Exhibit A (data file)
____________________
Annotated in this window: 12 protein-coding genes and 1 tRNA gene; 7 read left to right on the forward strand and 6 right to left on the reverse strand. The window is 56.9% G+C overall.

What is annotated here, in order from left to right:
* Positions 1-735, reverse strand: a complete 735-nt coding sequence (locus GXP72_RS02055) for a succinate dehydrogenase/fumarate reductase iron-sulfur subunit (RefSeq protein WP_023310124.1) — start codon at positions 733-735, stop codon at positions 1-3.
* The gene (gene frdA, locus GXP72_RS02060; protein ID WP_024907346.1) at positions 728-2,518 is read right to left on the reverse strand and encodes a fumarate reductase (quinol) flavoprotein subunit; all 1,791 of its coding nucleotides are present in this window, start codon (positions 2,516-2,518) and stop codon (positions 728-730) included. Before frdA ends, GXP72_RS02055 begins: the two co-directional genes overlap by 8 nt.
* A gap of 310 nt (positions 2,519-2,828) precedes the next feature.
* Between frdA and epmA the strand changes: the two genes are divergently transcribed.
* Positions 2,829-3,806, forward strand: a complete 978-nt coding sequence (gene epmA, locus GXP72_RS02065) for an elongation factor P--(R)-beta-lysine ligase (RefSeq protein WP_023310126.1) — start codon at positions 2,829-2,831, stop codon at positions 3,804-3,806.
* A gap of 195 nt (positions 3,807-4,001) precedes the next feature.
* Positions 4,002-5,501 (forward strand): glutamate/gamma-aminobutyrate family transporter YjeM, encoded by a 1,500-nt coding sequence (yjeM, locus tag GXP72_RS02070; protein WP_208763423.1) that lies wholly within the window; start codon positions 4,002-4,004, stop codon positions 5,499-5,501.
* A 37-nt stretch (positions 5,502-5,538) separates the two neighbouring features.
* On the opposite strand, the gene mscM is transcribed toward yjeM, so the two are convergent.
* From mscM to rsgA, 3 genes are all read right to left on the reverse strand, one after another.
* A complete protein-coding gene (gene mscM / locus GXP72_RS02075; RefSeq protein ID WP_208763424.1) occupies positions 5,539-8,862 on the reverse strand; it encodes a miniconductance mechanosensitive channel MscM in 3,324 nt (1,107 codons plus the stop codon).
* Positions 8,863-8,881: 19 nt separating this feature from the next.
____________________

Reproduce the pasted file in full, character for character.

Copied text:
Annotated in this window: 12 protein-coding genes and 1 tRNA gene; 7 read left to right on the forward strand and 6 right to left on the reverse strand. The window is 56.9% G+C overall.

What is annotated here, in order from left to right:
* Positions 1-735, reverse strand: a complete 735-nt coding sequence (locus GXP72_RS02055) for a succinate dehydrogenase/fumarate reductase iron-sulfur subunit (RefSeq protein WP_023310124.1) — start codon at positions 733-735, stop codon at positions 1-3.
* The gene (gene frdA, locus GXP72_RS02060; protein ID WP_024907346.1) at positions 728-2,518 is read right to left on the reverse strand and encodes a fumarate reductase (quinol) flavoprotein subunit; all 1,791 of its coding nucleotides are present in this window, start codon (positions 2,516-2,518) and stop codon (positions 728-730) included. Before frdA ends, GXP72_RS02055 begins: the two co-directional genes overlap by 8 nt.
* A gap of 310 nt (positions 2,519-2,828) precedes the next feature.
* Between frdA and epmA the strand changes: the two genes are divergently transcribed.
* Positions 2,829-3,806, forward strand: a complete 978-nt coding sequence (gene epmA, locus GXP72_RS02065) for an elongation factor P--(R)-beta-lysine ligase (RefSeq protein WP_023310126.1) — start codon at positions 2,829-2,831, stop codon at positions 3,804-3,806.
* A gap of 195 nt (positions 3,807-4,001) precedes the next feature.
* Positions 4,002-5,501 (forward strand): glutamate/gamma-aminobutyrate family transporter YjeM, encoded by a 1,500-nt coding sequence (yjeM, locus tag GXP72_RS02070; protein WP_208763423.1) that lies wholly within the window; start codon positions 4,002-4,004, stop codon positions 5,499-5,501.
* A 37-nt stretch (positions 5,502-5,538) separates the two neighbouring features.
* On the opposite strand, the gene mscM is transcribed toward yjeM, so the two are convergent.
* From mscM to rsgA, 3 genes are all read right to left on the reverse strand, one after another.
* A complete protein-coding gene (gene mscM / locus GXP72_RS02075; RefSeq protein ID WP_208763424.1) occupies positions 5,539-8,862 on the reverse strand; it encodes a miniconductance mechanosensitive channel MscM in 3,324 nt (1,107 codons plus the stop codon).
* Positions 8,863-8,881: 19 nt separating this feature from the next.